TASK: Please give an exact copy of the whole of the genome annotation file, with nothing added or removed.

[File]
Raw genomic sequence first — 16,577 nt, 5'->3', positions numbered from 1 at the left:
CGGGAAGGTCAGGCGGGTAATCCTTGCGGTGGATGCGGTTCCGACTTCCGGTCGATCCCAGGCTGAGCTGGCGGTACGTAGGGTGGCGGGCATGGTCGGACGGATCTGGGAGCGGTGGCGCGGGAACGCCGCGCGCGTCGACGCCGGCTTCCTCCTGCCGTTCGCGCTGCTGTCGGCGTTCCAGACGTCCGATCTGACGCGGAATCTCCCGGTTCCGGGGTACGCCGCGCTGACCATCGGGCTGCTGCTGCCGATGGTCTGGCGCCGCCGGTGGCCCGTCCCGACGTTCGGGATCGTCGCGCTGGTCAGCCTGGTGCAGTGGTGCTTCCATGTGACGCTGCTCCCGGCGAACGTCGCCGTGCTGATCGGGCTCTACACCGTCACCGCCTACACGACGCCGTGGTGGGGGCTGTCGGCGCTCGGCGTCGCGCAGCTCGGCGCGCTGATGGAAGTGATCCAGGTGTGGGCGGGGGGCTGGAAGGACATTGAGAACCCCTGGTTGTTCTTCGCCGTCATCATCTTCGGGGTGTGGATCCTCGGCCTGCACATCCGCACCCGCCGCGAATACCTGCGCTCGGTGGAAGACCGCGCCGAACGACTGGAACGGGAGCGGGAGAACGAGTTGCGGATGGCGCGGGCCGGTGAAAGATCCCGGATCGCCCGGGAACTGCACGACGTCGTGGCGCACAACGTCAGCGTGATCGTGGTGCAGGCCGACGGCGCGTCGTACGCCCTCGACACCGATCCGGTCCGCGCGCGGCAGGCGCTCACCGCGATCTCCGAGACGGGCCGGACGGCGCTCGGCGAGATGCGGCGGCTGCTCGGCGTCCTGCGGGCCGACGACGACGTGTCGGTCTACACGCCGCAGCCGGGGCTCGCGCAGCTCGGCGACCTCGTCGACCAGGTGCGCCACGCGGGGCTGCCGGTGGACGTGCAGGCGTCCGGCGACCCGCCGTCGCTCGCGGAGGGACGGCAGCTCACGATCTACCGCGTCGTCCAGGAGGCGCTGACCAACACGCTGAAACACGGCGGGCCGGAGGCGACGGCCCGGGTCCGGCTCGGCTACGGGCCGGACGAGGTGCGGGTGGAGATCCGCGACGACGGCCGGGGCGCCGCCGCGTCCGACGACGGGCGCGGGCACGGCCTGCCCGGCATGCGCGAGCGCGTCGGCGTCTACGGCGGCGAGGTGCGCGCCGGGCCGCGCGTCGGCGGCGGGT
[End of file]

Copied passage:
Raw genomic sequence first — 16,577 nt, 5'->3', positions numbered from 1 at the left:
CGGGAAGGTCAGGCGGGTAATCCTTGCGGTGGATGCGGTTCCGACTTCCGGTCGATCCCAGGCTGAGCTGGCGGTACGTAGGGTGGCGGGCATGGTCGGACGGATCTGGGAGCGGTGGCGCGGGAACGCCGCGCGCGTCGACGCCGGCTTCCTCCTGCCGTTCGCGCTGCTGTCGGCGTTCCAGACGTCCGATCTGACGCGGAATCTCCCGGTTCCGGGGTACGCCGCGCTGACCATCGGGCTGCTGCTGCCGATGGTCTGGCGCCGCCGGTGGCCCGTCCCGACGTTCGGGATCGTCGCGCTGGTCAGCCTGGTGCAGTGGTGCTTCCATGTGACGCTGCTCCCGGCGAACGTCGCCGTGCTGATCGGGCTCTACACCGTCACCGCCTACACGACGCCGTGGTGGGGGCTGTCGGCGCTCGGCGTCGCGCAGCTCGGCGCGCTGATGGAAGTGATCCAGGTGTGGGCGGGGGGCTGGAAGGACATTGAGAACCCCTGGTTGTTCTTCGCCGTCATCATCTTCGGGGTGTGGATCCTCGGCCTGCACATCCGCACCCGCCGCGAATACCTGCGCTCGGTGGAAGACCGCGCCGAACGACTGGAACGGGAGCGGGAGAACGAGTTGCGGATGGCGCGGGCCGGTGAAAGATCCCGGATCGCCCGGGAACTGCACGACGTCGTGGCGCACAACGTCAGCGTGATCGTGGTGCAGGCCGACGGCGCGTCGTACGCCCTCGACACCGATCCGGTCCGCGCGCGGCAGGCGCTCACCGCGATCTCCGAGACGGGCCGGACGGCGCTCGGCGAGATGCGGCGGCTGCTCGGCGTCCTGCGGGCCGACGACGACGTGTCGGTCTACACGCCGCAGCCGGGGCTCGCGCAGCTCGGCGACCTCGTCGACCAGGTGCGCCACGCGGGGCTGCCGGTGGACGTGCAGGCGTCCGGCGACCCGCCGTCGCTCGCGGAGGGACGGCAGCTCACGATCTACCGCGTCGTCCAGGAGGCGCTGACCAACACGCTGAAACACGGCGGGCCGGAGGCGACGGCCCGGGTCCGGCTCGGCTACGGGCCGGACGAGGTGCGGGTGGAGATCCGCGACGACGGCCGGGGCGCCGCCGCGTCCGACGACGGGCGCGGGCACGGCCTGCCCGGCATGCGCGAGCGCGTCGGCGTCTACGGCGGCGAGGTGCGCGCCGGGCCGCGCGTCGGCGGCGGGT